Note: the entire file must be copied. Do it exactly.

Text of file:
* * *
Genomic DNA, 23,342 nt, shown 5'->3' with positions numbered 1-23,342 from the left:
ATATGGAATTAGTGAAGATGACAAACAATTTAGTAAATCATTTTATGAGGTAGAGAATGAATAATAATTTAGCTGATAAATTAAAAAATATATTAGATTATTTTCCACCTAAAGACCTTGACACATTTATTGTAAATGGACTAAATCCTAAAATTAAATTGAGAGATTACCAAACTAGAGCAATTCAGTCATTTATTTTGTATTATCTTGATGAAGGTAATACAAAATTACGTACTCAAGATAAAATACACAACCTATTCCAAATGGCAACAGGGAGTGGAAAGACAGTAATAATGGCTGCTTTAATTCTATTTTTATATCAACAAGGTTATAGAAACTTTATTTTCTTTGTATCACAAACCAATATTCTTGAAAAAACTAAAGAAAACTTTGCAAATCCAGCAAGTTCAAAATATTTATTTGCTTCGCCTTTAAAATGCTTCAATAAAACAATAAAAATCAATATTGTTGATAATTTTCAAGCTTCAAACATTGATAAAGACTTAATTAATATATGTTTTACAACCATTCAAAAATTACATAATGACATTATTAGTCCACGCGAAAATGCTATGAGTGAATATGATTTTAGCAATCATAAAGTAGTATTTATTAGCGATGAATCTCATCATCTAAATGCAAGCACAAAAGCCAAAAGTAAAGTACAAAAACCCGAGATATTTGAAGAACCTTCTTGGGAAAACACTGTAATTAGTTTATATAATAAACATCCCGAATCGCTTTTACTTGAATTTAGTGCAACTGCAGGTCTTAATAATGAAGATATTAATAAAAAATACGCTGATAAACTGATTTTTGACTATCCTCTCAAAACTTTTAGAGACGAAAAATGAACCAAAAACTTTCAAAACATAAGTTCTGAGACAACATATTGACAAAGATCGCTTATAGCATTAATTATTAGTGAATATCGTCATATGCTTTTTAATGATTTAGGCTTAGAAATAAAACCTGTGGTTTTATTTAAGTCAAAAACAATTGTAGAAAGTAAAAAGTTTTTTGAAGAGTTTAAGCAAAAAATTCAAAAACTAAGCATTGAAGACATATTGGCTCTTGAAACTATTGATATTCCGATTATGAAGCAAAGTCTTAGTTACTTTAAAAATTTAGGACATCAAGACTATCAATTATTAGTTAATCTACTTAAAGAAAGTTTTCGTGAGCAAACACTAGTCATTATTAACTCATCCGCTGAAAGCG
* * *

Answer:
Genomic DNA, 23,342 nt, shown 5'->3' with positions numbered 1-23,342 from the left:
ATATGGAATTAGTGAAGATGACAAACAATTTAGTAAATCATTTTATGAGGTAGAGAATGAATAATAATTTAGCTGATAAATTAAAAAATATATTAGATTATTTTCCACCTAAAGACCTTGACACATTTATTGTAAATGGACTAAATCCTAAAATTAAATTGAGAGATTACCAAACTAGAGCAATTCAGTCATTTATTTTGTATTATCTTGATGAAGGTAATACAAAATTACGTACTCAAGATAAAATACACAACCTATTCCAAATGGCAACAGGGAGTGGAAAGACAGTAATAATGGCTGCTTTAATTCTATTTTTATATCAACAAGGTTATAGAAACTTTATTTTCTTTGTATCACAAACCAATATTCTTGAAAAAACTAAAGAAAACTTTGCAAATCCAGCAAGTTCAAAATATTTATTTGCTTCGCCTTTAAAATGCTTCAATAAAACAATAAAAATCAATATTGTTGATAATTTTCAAGCTTCAAACATTGATAAAGACTTAATTAATATATGTTTTACAACCATTCAAAAATTACATAATGACATTATTAGTCCACGCGAAAATGCTATGAGTGAATATGATTTTAGCAATCATAAAGTAGTATTTATTAGCGATGAATCTCATCATCTAAATGCAAGCACAAAAGCCAAAAGTAAAGTACAAAAACCCGAGATATTTGAAGAACCTTCTTGGGAAAACACTGTAATTAGTTTATATAATAAACATCCCGAATCGCTTTTACTTGAATTTAGTGCAACTGCAGGTCTTAATAATGAAGATATTAATAAAAAATACGCTGATAAACTGATTTTTGACTATCCTCTCAAAACTTTTAGAGACGAAAAATGAACCAAAAACTTTCAAAACATAAGTTCTGAGACAACATATTGACAAAGATCGCTTATAGCATTAATTATTAGTGAATATCGTCATATGCTTTTTAATGATTTAGGCTTAGAAATAAAACCTGTGGTTTTATTTAAGTCAAAAACAATTGTAGAAAGTAAAAAGTTTTTTGAAGAGTTTAAGCAAAAAATTCAAAAACTAAGCATTGAAGACATATTGGCTCTTGAAACTATTGATATTCCGATTATGAAGCAAAGTCTTAGTTACTTTAAAAATTTAGGACATCAAGACTATCAATTATTAGTTAATCTACTTAAAGAAAGTTTTCGTGAGCAAACACTAGTCATTATTAACTCATCCGCTGAAAGCG